Finishing up any model that I’m really enjoying is a bit of a weird experience for me. While I do enjoy seeing the results of my labor, there is a touch of bittersweet to it. The fun is always in the building process – the painting, the weathering, the little adjustments here and there to try and get things just right. So the completion of a kit represents many things.
Still, there is a certain pride taken in examining the finished work. Certainly the builder can spot the areas that could have been done better. There’s always the new technique tried that didn’t quite work out, or the tried and true technique that somehow didn’t yield the results it had in the past. And occasionally there is the thing tried that worked, just as planned.
Yet there it sits, on the shelf. I take a big breath, smile at it, and think “That’ll do. Not a bad day’s work, I suppose.”
The Struggle With Pride
The internet is a wonderful place for modelers. (Well, most of the time…) The level of sharing that can go on – techniques, advice, previews, reviews, photos, videos, recounting successes and failures – is simply unprecedented in human history. I can sit at my work desk, and have discussions with modelers from every corner of the globe, at every point along the spectrum of experience and talent, from any genre imaginable.
It’s a helpful thing. Yet, it can also be frustrating. And for someone who struggles with confidence in results as I do, I have to be careful not to let it get the best of me.
I’d just finished this Bandai 1/72 X-Wing Fighter a few hours prior when I saw another modeler’s photos of his build of the same kit. The weathering was gorgeous, and the model had a depth of finish that I loved. The more closely I examined it, however, the more I felt a bit of a sick feeling in the bottom of my stomach.
My own X-Wing was not looking quite so spanky to me. In fact, his met the vision of what I’d been striving for. Mine… not so much, in comparison.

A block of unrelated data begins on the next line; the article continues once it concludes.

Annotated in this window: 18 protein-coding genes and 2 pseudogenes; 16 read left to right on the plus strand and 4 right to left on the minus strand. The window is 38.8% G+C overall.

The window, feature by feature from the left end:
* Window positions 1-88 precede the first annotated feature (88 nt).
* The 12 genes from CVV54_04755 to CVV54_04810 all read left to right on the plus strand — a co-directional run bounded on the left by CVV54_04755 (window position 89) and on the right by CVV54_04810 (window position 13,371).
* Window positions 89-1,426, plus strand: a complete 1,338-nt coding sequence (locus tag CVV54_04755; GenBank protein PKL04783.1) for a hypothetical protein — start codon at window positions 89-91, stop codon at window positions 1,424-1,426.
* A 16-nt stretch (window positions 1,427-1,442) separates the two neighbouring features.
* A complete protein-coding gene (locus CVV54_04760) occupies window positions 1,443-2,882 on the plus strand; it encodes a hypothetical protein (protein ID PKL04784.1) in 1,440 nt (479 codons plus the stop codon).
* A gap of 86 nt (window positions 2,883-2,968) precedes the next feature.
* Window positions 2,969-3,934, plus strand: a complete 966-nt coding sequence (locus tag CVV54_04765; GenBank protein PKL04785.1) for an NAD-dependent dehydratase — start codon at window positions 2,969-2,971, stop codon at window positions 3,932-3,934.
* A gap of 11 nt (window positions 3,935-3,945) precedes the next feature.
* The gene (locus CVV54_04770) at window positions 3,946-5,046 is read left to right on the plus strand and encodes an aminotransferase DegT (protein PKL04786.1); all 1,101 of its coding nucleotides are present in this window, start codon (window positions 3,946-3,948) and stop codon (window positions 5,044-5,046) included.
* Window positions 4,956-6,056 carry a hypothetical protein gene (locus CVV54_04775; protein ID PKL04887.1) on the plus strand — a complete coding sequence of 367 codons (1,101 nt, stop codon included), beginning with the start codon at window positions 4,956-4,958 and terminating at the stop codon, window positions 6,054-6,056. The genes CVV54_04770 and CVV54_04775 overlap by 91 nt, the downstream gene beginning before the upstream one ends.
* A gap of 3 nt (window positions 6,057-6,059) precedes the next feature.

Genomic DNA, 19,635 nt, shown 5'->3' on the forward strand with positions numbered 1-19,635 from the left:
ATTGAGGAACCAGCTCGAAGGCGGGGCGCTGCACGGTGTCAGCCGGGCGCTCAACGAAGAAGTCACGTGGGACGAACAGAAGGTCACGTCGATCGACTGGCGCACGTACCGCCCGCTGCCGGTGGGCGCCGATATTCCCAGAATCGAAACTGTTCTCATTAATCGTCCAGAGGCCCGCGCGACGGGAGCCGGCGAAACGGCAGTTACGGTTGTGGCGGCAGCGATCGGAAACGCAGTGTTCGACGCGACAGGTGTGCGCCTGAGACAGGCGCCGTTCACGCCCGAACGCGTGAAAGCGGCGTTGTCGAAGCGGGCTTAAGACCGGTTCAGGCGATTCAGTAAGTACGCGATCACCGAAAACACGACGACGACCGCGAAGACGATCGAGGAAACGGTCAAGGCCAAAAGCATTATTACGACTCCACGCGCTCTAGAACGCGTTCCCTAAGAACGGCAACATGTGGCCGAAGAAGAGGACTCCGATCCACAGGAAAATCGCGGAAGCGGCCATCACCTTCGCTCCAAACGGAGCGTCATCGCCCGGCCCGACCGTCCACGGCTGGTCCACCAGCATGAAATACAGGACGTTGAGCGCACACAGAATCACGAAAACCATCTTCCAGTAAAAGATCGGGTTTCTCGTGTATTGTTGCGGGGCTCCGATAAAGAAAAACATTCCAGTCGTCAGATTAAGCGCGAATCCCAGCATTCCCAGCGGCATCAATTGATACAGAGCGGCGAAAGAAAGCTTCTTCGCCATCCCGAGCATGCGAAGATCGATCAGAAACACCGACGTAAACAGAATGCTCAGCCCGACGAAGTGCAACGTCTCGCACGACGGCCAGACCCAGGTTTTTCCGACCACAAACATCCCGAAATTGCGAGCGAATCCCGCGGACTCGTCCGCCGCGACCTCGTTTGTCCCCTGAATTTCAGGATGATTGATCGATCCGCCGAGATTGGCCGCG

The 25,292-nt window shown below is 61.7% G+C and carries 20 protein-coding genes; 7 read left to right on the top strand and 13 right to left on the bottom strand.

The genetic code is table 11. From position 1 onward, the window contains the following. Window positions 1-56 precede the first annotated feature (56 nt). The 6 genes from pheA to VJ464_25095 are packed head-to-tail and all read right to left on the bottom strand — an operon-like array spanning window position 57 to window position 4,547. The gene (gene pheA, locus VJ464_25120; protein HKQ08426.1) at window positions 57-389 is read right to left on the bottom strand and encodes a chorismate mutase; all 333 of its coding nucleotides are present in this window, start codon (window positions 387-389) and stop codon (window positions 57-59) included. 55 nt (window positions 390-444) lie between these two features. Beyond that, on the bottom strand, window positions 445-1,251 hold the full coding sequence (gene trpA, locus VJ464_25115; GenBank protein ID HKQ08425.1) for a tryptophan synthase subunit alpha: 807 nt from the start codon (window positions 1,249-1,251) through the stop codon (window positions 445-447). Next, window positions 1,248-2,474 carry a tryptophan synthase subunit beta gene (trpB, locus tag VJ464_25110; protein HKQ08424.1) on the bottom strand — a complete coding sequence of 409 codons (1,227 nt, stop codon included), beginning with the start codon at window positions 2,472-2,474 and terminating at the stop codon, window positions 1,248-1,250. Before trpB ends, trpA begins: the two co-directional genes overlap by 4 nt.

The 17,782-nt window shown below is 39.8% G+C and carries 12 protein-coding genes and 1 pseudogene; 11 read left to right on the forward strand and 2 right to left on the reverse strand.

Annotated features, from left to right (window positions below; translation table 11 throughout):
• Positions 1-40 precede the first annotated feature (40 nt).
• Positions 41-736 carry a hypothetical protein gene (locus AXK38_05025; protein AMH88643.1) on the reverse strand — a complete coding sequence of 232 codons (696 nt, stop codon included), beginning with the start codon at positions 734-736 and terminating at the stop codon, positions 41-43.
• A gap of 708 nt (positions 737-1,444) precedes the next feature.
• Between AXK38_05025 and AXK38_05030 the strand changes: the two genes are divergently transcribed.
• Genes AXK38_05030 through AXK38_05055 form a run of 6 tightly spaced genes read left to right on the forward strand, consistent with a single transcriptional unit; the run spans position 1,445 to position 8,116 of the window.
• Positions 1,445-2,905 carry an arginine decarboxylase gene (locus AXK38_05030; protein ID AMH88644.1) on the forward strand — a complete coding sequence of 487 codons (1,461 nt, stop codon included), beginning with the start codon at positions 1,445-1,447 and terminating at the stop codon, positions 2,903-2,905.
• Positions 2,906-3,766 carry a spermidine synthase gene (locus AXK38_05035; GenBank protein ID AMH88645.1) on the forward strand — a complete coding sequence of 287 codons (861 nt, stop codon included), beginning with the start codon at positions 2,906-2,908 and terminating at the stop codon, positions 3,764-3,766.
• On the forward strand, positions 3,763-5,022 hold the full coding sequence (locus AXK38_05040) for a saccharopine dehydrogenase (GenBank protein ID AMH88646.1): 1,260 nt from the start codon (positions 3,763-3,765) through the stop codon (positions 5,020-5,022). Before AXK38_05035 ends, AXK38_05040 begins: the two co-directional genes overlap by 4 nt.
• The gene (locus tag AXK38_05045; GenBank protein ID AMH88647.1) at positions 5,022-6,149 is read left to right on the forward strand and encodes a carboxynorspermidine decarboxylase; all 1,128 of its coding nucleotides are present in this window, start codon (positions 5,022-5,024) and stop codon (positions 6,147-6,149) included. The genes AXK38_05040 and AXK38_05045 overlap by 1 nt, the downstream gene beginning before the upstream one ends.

I confessed my thoughts to a dear friend. He gave me some good words of advice, but what really resonated with me was a simple statement.
“You worry too much. I mean that.“
He was quite right, of course. So what if another modeler did an outstanding job on his work? He did his best, and probably enjoyed it along the way. I did my best, and certainly enjoyed it.
It struck me how often I let my own pride mess up the fun that is modeling.
Of course, I’m not talking about proper pride, the kind that stems from the joy of building, of being willing to say “yes, that is my model, and I had fun building it.” That’s the side of pride that can probably better be labeled “satisfied contentment”.
No, the pride I realized I was struggling with was thinking more of myself than I ought to. It was not the stuff that drives you to do better, to never be satisfied with your work completely, to always reach for new levels all the time. No, the pride I was facing was the stuff that sneaks in and makes you begin to think you’re something more than you’re not. And when you come face to face with the reality that there will always be someone who can pull off a model better than you, it stings one’s pride.
Yet that sting is often a blessing in disguise, because it reveals the problem.
As I pondered it more, I begin to reassess my little X-Wing Fighter. All in all, it was not bad at all. I knew that many would look at it and say “hey, that looks great!” Others would look, say nice things, but experience would show them the faults. Some may see it as an example to shoot for, others would remember the days when that was the best they could attain, having moved beyond that stage long ago. Many people would see it many ways.
Simply put, the problem was me, thinking too much of me. I say it again and again – the hobby is about having fun. And I’d let my pride get in the way of that.
The takeaway lesson for me was simple: Enjoy the hobby. There will always be a higher goal to attain. Always. So have fun where you’re at.
Enough Philosophy Already, How About The Kit?
This is the kind of kit that defines fun modeling. A classic subject, well done, without any fuss, and it looks good when you’re finished.